Live cell imaging was done as described previously (Farah et al., 2008). For spaced training, neurons received five applications of 10 μM 5HT (5 min each) at an intertrial interval of 20 min. For massed training, neurons received a single continuous application of 10 μM 5HT for 90 min. All experiments were performed at room temperature (20–23°C).
The phospholipase C inhibitor U-73122 (1-[6-[[17β-methoxyestra-1,3,5(10)-trien-17-yl]amino]hexyl]-1H-pyrrole-2,5-dione) and the translation inhibitors anisomycin and emetine were purchased from Sigma-Aldrich. The PKA inhibitors H-89 (5-isoquinolinesulfonamide), and KT5720 were purchased from Calbiochem.
The time series was analyzed using NIH Image J software as previously described (Zhao et al., 2006; Farah et al., 2008). The effect of 5HT was determined by comparing the degree of membrane association (Im/Ic) ratio before and after 5HT (Post/Pre); the fold change is the translocation ratio. For measuring desensitization, the translocation ratio after the first 5HT application (post 5HT #1) for spaced training or post 5 min application of 5HT for massed training was used to normalize all subsequent translocation ratios for the same cell.
To monitor PKC activation, we followed the translocation of eGFP-tagged PKC Apl II from the cytoplasm to the plasma membrane in cultured Aplysia sensory neurons (Zhao et al., 2006; Farah et al., 2008). The activity of eGFP-PKC Apl II is indistinguishable from the activity of nontagged PKC Apl II and the level of overexpression under these conditions is modest (Manseau et al., 2001). Since PKCs are activated by the binding of the membrane-associated lipids, diacylglycerol and phosphatidylserine, translocation is highly correlated with activation (Zhao et al., 2006; Farah et al., 2008).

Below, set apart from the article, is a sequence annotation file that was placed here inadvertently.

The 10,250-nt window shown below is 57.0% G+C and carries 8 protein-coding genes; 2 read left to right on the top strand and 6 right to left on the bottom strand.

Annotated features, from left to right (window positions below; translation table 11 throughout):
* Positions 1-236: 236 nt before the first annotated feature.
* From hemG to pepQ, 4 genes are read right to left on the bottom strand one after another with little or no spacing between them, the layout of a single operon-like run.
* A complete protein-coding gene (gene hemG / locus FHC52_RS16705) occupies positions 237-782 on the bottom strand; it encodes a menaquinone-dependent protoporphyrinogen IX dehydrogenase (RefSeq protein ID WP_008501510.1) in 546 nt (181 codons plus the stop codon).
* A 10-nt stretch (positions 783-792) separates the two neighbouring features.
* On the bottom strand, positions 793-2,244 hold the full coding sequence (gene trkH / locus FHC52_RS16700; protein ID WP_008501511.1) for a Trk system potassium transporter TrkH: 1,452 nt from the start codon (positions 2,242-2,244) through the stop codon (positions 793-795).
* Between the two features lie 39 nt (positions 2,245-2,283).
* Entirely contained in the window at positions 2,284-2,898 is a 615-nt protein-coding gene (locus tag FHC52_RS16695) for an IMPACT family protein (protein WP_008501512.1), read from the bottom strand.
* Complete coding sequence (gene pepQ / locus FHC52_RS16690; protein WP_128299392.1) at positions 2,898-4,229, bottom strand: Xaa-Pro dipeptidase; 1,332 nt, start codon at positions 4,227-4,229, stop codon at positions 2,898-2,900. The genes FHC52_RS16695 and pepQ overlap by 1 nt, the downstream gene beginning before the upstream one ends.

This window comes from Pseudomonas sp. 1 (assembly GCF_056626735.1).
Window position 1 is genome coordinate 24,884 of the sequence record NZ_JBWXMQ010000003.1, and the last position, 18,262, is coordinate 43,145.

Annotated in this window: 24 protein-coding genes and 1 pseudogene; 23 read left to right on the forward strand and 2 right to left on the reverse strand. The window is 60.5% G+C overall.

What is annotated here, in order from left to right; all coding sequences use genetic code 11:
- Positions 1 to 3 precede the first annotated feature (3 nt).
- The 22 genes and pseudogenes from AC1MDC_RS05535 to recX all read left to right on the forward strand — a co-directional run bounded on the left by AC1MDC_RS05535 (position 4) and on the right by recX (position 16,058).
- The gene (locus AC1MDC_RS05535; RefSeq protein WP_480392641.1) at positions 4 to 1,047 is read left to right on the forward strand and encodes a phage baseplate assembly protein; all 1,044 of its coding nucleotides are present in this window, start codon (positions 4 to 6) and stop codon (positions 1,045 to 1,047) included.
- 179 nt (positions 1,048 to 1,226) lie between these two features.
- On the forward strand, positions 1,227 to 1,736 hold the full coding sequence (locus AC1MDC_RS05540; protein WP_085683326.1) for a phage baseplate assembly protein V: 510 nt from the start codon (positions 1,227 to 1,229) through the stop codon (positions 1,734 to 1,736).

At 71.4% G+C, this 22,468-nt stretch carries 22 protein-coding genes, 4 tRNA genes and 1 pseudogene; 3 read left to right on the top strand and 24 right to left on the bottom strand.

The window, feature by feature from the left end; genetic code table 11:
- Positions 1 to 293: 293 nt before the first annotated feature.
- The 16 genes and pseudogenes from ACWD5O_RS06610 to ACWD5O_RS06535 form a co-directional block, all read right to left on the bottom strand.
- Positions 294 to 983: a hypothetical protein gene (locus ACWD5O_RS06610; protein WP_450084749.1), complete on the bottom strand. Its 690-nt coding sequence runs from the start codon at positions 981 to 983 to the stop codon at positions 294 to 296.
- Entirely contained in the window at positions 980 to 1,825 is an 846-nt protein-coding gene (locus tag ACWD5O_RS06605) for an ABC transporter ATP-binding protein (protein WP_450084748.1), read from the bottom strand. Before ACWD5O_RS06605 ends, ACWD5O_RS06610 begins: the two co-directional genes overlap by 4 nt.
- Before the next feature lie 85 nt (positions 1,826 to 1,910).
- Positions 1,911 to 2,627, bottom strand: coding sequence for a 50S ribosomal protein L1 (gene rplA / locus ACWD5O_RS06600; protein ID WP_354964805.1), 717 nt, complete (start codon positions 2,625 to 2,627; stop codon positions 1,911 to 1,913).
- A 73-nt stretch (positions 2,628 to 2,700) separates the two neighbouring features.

To characterize PKC Apl II activation during “training,” Aplysia sensory neurons, previously microinjected with plasmid DNA encoding eGFP-PKC Apl II, received either “spaced training”: five applications of 10 μM 5HT (5 min each) spaced 20 min apart, a standard protocol for inducing ITF and LTF, or “massed training”: a continuous 90 min application of 5-HT. During the first 5 min 5HT treatment, eGFP-PKC Apl II translocated from the cytosol to the plasma membrane (Fig. 1A). When 5HT was washed off, the protein reverted back to the cytosol. When 5HT was added again 15 min later, eGFP-PKC Apl II translocation decreased significantly compared with the first application of 5HT, and by the fifth 5HT treatment, very little translocation was observed (Fig. 1A; quantified in Fig. 1C). The decrease in the ability of 5HT to induce translocation after previous applications of 5HT is a form of desensitization, and this term will be used throughout this study. eGFP-PKC Apl II translocation also decreased over time when the application of 5HT was continuous (Fig. 1B; quantified in Fig. 1D). To compare desensitization during those two paradigms, we normalized for the total amount of time when the neurons were exposed to 5HT, comparing the 85 min time point (5 × 5 min 5HT) for spaced with the 25 min time point in massed training. Desensitization is much greater for spaced-85 min than for massed-25 min application of 5HT (Fig. 1E). Moreover, since PKC is retained on the membrane during massed training, but not during spaced training, there will be considerably more PKC activation during massed training than during spaced.